What’s up with bland air­line food?

Blame your taste buds and palate, says Emi­rates ex­ec­u­tive chef, who takes the op­por­tu­nity to dis­pel some of the myths R395

Saturday Star - - T R A V E L - CLIN­TON MOODLEY

AIR­LINE food does not of­ten bode well with many trav­ellers, my­self in­cluded. Ei­ther it lacks flavour or looks sloppy.

Chef Ravi Nage, the re­gional cater­ing man­ager for Emi­rates in the Asian sub­con­ti­nent, Europe and the UK, helped to clear many of the mis­con­cep­tions. Here’s what he had to say:

What makes air­line food so bland?

Re­search shows that trav­ellers’ taste buds and palates are work­ing 35% less ef­fec­tively high up in the air com­pared to on the ground. There are two pos­si­ble rea­sons for this: cabin pres­sure and mois­ture con­tent.

Over the years, many air­lines have done their best for trav­ellers to en­joy their meals. The newer planes have hu­mid­ity control so the food tastes

just as it would on land.

How does the chef de­ter­mine what goes on the menu?

Menus are changed four times a year and are de­ter­mined by the pas­sen­ger pro­file and des­ti­na­tion of the flight.

The feed­back from our trav­ellers will help us know what meals worked and what did not and we then make the changes ac­cord­ingly.

What foods do air­lines not serve on­board?

We try to avoid serv­ing fried food or any­thing that needs to be cooked and served im­me­di­ately. These types of food in­clude French fries and pop­corn. We also try not to serve food with a strong smelling aroma like durian (a fruit with a po­tent stench).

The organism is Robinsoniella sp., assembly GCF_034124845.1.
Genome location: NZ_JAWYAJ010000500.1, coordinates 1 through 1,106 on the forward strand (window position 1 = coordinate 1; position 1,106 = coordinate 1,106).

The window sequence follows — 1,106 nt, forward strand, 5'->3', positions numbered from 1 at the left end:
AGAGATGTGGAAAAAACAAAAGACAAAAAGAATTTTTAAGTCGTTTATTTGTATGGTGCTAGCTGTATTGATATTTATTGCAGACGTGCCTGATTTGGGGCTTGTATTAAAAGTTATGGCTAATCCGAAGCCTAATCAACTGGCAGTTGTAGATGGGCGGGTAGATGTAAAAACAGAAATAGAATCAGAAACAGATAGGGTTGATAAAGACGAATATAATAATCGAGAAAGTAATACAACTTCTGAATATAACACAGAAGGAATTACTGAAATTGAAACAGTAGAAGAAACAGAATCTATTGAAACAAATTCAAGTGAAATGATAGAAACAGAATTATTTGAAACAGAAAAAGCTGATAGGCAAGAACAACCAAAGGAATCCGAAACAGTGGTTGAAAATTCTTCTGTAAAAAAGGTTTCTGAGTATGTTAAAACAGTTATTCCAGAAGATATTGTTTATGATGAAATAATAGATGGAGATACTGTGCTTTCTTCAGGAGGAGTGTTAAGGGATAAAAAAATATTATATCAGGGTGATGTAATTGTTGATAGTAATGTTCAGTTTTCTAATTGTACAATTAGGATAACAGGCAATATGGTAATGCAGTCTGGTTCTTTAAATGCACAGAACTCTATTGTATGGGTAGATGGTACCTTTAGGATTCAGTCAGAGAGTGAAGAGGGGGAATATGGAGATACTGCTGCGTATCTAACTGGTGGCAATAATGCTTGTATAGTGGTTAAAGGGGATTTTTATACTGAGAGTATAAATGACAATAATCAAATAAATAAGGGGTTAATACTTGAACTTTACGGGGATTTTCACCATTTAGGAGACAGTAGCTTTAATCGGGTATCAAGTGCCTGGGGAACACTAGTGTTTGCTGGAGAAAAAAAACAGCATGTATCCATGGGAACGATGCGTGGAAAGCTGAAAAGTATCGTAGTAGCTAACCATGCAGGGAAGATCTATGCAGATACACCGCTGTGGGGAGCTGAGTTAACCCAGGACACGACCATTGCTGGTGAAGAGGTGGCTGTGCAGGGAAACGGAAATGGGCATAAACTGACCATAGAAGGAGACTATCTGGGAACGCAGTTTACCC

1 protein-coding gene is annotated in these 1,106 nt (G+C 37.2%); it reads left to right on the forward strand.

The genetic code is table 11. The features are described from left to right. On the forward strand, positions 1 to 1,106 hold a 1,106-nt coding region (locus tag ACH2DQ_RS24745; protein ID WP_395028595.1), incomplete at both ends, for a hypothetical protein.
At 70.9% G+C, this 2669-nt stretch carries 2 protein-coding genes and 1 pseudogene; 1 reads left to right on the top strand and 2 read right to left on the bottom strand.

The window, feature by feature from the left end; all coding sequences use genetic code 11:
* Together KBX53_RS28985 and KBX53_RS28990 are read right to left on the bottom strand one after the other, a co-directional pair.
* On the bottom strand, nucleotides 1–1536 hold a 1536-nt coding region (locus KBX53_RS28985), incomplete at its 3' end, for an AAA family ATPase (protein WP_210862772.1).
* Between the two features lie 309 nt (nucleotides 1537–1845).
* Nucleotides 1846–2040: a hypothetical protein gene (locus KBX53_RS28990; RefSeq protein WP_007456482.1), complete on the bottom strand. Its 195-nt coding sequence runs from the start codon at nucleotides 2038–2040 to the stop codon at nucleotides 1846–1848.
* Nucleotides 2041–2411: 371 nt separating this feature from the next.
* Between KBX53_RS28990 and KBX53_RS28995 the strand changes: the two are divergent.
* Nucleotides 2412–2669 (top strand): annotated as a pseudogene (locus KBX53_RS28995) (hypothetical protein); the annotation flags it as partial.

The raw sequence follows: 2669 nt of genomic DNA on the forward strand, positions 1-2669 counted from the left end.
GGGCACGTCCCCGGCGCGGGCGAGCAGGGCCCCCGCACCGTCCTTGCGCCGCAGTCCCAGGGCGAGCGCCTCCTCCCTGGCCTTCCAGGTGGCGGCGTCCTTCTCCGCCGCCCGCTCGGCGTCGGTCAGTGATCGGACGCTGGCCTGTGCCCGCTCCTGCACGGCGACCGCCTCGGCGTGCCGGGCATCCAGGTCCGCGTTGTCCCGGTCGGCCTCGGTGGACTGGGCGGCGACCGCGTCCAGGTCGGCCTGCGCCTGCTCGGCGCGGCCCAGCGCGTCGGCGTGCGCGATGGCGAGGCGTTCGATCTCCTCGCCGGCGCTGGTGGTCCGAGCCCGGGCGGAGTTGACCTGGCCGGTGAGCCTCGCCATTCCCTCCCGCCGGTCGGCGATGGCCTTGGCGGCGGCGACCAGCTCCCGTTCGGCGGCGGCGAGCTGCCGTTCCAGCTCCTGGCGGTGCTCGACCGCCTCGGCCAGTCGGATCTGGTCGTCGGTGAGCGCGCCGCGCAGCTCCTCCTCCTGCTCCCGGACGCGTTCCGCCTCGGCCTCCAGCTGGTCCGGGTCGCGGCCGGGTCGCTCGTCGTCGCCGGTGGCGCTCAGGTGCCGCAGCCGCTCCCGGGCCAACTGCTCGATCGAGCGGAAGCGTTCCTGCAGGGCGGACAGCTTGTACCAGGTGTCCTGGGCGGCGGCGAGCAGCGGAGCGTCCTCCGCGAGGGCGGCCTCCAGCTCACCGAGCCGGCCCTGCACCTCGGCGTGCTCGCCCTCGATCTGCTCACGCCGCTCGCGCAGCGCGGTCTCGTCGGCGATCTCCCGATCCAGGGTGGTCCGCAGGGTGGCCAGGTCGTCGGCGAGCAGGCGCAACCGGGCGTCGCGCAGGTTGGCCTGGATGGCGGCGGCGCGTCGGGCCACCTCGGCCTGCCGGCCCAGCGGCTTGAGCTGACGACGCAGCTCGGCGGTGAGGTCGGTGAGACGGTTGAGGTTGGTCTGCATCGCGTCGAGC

How can you pair al­co­hol with your meals on a plane?

There is a ded­i­cated team who sources wines and al­co­holic bev­er­ages for Emi­rates trav­ellers. Our first class trav­ellers of­ten get to sam­ple wines with our sig­na­ture food pair­ings.

I would rec­om­mend trav­ellers pair strong al­co­holic drinks with heav­ily spiced meals. Are there any mis­con­cep­tions you hope to de­bunk?

There are many.

Some peo­ple be­lieve that we lace our fruit with su­gar to make it sweet or that our meals are pre­pared well in ad­vance and served later.

Both are un­true. These sen­ti­ments ac­tu­ally hurt as we fol­low a strict pro­duc­tion plan.

Air­lines pride them­selves on pro­duc­ing fresh food in a safe and se­cure en­vi­ron­ment.

Some of the food is tested for pathogens and bac­te­ria weekly to make sure that ev­ery­thing is in or­der.

Emi­rates ex­ec­u­tive chef Ravi Nage shows some of the food he serves on a flight.| Zanele Zulu/ African News Agency (ANA)

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